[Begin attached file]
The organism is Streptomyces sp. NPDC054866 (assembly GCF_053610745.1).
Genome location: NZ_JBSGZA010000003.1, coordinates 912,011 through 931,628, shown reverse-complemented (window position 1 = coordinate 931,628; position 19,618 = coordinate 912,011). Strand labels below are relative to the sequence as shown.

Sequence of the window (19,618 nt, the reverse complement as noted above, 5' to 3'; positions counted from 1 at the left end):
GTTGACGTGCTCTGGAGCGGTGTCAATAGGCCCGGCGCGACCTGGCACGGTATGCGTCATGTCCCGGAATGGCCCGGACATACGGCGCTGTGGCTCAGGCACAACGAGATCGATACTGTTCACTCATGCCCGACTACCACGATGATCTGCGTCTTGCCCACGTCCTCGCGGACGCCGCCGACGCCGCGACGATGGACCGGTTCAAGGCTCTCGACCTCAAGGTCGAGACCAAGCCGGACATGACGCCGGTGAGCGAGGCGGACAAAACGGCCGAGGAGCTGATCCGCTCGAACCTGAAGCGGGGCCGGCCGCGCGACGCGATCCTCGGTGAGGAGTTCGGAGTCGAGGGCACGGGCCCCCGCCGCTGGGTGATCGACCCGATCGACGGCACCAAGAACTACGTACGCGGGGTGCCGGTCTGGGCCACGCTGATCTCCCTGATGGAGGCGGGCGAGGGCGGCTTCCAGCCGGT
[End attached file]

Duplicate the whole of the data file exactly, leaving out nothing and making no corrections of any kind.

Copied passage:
The organism is Streptomyces sp. NPDC054866 (assembly GCF_053610745.1).
Genome location: NZ_JBSGZA010000003.1, coordinates 912,011 through 931,628, shown reverse-complemented (window position 1 = coordinate 931,628; position 19,618 = coordinate 912,011). Strand labels below are relative to the sequence as shown.

Sequence of the window (19,618 nt, the reverse complement as noted above, 5' to 3'; positions counted from 1 at the left end):
GTTGACGTGCTCTGGAGCGGTGTCAATAGGCCCGGCGCGACCTGGCACGGTATGCGTCATGTCCCGGAATGGCCCGGACATACGGCGCTGTGGCTCAGGCACAACGAGATCGATACTGTTCACTCATGCCCGACTACCACGATGATCTGCGTCTTGCCCACGTCCTCGCGGACGCCGCCGACGCCGCGACGATGGACCGGTTCAAGGCTCTCGACCTCAAGGTCGAGACCAAGCCGGACATGACGCCGGTGAGCGAGGCGGACAAAACGGCCGAGGAGCTGATCCGCTCGAACCTGAAGCGGGGCCGGCCGCGCGACGCGATCCTCGGTGAGGAGTTCGGAGTCGAGGGCACGGGCCCCCGCCGCTGGGTGATCGACCCGATCGACGGCACCAAGAACTACGTACGCGGGGTGCCGGTCTGGGCCACGCTGATCTCCCTGATGGAGGCGGGCGAGGGCGGCTTCCAGCCGGT